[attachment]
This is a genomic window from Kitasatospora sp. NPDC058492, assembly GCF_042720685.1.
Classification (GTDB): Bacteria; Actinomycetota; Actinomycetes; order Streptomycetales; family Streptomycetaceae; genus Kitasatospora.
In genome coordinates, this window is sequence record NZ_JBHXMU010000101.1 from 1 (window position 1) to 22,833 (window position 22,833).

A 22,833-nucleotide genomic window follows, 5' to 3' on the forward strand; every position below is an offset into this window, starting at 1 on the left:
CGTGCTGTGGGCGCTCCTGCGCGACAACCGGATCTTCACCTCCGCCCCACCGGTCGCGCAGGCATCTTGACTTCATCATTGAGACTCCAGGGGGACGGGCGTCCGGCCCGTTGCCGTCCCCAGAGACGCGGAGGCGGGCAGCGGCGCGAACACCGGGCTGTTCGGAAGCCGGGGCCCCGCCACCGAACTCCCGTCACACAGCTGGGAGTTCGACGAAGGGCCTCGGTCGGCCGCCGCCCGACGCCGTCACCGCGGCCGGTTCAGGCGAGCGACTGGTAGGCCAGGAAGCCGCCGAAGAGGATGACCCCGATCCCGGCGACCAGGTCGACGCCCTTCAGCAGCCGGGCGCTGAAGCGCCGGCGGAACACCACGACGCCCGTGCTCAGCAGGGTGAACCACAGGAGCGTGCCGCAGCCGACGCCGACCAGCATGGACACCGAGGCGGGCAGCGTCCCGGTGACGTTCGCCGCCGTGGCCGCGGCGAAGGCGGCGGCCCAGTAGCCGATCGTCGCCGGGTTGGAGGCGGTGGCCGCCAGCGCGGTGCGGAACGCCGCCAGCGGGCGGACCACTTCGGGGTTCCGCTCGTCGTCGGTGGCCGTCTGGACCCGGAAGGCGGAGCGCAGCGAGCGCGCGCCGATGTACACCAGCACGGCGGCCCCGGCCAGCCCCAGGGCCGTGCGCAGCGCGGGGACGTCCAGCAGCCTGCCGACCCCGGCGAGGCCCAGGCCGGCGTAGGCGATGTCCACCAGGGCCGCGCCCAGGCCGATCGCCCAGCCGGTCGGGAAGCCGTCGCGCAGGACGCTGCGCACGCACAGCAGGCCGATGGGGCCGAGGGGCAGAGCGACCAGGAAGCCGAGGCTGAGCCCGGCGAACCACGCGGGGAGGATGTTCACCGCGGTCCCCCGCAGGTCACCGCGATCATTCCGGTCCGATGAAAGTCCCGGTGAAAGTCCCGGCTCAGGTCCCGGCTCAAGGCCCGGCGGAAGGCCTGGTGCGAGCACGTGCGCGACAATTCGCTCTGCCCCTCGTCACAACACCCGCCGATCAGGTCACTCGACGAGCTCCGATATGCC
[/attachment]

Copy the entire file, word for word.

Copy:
This is a genomic window from Kitasatospora sp. NPDC058492, assembly GCF_042720685.1.
Classification (GTDB): Bacteria; Actinomycetota; Actinomycetes; order Streptomycetales; family Streptomycetaceae; genus Kitasatospora.
In genome coordinates, this window is sequence record NZ_JBHXMU010000101.1 from 1 (window position 1) to 22,833 (window position 22,833).

A 22,833-nucleotide genomic window follows, 5' to 3' on the forward strand; every position below is an offset into this window, starting at 1 on the left:
CGTGCTGTGGGCGCTCCTGCGCGACAACCGGATCTTCACCTCCGCCCCACCGGTCGCGCAGGCATCTTGACTTCATCATTGAGACTCCAGGGGGACGGGCGTCCGGCCCGTTGCCGTCCCCAGAGACGCGGAGGCGGGCAGCGGCGCGAACACCGGGCTGTTCGGAAGCCGGGGCCCCGCCACCGAACTCCCGTCACACAGCTGGGAGTTCGACGAAGGGCCTCGGTCGGCCGCCGCCCGACGCCGTCACCGCGGCCGGTTCAGGCGAGCGACTGGTAGGCCAGGAAGCCGCCGAAGAGGATGACCCCGATCCCGGCGACCAGGTCGACGCCCTTCAGCAGCCGGGCGCTGAAGCGCCGGCGGAACACCACGACGCCCGTGCTCAGCAGGGTGAACCACAGGAGCGTGCCGCAGCCGACGCCGACCAGCATGGACACCGAGGCGGGCAGCGTCCCGGTGACGTTCGCCGCCGTGGCCGCGGCGAAGGCGGCGGCCCAGTAGCCGATCGTCGCCGGGTTGGAGGCGGTGGCCGCCAGCGCGGTGCGGAACGCCGCCAGCGGGCGGACCACTTCGGGGTTCCGCTCGTCGTCGGTGGCCGTCTGGACCCGGAAGGCGGAGCGCAGCGAGCGCGCGCCGATGTACACCAGCACGGCGGCCCCGGCCAGCCCCAGGGCCGTGCGCAGCGCGGGGACGTCCAGCAGCCTGCCGACCCCGGCGAGGCCCAGGCCGGCGTAGGCGATGTCCACCAGGGCCGCGCCCAGGCCGATCGCCCAGCCGGTCGGGAAGCCGTCGCGCAGGACGCTGCGCACGCACAGCAGGCCGATGGGGCCGAGGGGCAGAGCGACCAGGAAGCCGAGGCTGAGCCCGGCGAACCACGCGGGGAGGATGTTCACCGCGGTCCCCCGCAGGTCACCGCGATCATTCCGGTCCGATGAAAGTCCCGGTGAAAGTCCCGGCTCAGGTCCCGGCTCAAGGCCCGGCGGAAGGCCTGGTGCGAGCACGTGCGCGACAATTCGCTCTGCCCCTCGTCACAACACCCGCCGATCAGGTCACTCGACGAGCTCCGATATGCC